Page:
To get a better understanding of the difference between these types of skills, Indeed’s article “10 Reasons Why Soft Skills Are Important” explains: “Though hard skills show off your experience and understanding of a particular, measurable ability, soft skills often indicate your ability to work with others and grow within a company.”
For HR managers who are recruiting employees, both soft and hard skills are taken into account to gauge an applicant’s suitability for a position. A company with the most technically proficient employees can fall apart if team members can’t work together. There needs to be some kind of cooperation, and “soft” interaction for any business to grow or evolve. On the other hand, a less technically skilled company could grow and learn the relevant practical skills together if they are creative and can work together as a team. Depending on the industry of course!
Why are soft skills important?
We’ve covered what soft skills are, what hard skills are, and the difference between them. It’s also been touched on how hard and soft skills can work together. This is because while it’s possible to have employees who perform routine tasks in isolation, there needs to be some kind of cooperation, and “soft” interaction for any business to grow or evolve.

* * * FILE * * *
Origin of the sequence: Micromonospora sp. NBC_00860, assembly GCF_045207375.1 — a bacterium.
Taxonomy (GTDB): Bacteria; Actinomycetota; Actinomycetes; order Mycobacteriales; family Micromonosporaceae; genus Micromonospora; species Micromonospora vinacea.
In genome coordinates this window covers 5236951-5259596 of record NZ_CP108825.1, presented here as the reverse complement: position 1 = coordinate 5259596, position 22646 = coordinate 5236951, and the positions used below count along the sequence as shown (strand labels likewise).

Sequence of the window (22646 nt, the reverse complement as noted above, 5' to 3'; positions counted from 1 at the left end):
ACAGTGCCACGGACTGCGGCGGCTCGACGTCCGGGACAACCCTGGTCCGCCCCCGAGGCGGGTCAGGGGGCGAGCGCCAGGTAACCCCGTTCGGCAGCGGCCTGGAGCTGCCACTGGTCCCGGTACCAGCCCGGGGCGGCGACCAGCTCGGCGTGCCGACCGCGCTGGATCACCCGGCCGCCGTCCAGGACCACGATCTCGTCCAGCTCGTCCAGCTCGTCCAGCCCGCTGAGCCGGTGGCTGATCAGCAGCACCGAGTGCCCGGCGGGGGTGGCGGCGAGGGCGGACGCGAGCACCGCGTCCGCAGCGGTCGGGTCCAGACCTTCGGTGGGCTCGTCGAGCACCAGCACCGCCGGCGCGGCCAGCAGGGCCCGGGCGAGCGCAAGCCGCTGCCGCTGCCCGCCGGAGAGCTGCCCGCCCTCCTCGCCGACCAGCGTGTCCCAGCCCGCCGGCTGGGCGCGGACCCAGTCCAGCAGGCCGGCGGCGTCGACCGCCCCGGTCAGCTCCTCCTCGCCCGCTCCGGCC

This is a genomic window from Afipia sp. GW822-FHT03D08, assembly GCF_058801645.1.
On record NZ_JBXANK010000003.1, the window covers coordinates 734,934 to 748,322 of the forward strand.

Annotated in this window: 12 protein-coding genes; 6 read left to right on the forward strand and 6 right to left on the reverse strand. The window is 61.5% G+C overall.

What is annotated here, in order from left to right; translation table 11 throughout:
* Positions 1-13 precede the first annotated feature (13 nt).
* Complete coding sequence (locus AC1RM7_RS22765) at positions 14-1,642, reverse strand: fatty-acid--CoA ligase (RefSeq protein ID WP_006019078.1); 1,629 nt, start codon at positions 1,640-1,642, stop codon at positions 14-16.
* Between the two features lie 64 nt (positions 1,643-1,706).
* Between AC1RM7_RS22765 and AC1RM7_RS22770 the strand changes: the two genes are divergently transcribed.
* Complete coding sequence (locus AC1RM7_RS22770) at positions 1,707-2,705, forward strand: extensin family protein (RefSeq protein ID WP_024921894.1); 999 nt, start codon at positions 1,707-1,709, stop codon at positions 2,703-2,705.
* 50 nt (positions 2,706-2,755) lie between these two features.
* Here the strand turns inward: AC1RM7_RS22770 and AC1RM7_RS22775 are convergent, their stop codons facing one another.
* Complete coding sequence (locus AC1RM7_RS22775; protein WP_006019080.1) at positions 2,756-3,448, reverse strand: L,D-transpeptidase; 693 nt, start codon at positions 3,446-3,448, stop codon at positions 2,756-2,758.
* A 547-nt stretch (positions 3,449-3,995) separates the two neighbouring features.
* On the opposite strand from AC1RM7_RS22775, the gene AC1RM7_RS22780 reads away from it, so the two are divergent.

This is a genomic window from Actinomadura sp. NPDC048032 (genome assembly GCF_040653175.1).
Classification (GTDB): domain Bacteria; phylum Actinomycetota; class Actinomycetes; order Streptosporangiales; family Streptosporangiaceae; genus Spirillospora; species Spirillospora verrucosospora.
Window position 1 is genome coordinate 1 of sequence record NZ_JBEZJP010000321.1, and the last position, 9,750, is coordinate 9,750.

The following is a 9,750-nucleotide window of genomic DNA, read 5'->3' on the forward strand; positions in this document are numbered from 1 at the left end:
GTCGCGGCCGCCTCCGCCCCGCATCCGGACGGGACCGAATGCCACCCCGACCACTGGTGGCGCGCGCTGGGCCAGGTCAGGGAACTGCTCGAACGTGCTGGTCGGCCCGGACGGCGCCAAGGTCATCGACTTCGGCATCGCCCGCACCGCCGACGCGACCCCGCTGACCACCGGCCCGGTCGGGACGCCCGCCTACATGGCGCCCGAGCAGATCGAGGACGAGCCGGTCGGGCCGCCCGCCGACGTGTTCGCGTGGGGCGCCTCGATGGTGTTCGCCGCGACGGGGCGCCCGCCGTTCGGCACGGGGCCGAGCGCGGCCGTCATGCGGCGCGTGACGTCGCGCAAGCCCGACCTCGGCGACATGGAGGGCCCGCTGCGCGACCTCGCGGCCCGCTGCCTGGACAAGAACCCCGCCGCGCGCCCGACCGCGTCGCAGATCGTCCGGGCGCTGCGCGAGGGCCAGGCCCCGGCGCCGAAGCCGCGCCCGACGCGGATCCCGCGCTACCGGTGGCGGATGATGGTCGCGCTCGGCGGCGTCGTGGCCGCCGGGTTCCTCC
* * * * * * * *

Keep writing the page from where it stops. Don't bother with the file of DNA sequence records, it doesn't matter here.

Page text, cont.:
How you interact with people and deal with challenges says a lot about your potential longevity at a company. If you cannot communicate clearly, work in a team and aren’t good at solving problems, you will probably struggle in any kind of work environment. Maintaining good relationships takes effort in any situation. In the workplace, it’s more effective to hire people who can build networks and thrive in the long term.
However, the truth is that interpersonal skills don’t always come naturally and can take effort to learn. You can read books and build on core competencies by studying independently, but mastering these abilities takes time and practice. For example, you can theoretically understand what to do in a tense situation in a meeting, but it takes practice to deal with conflict constructively.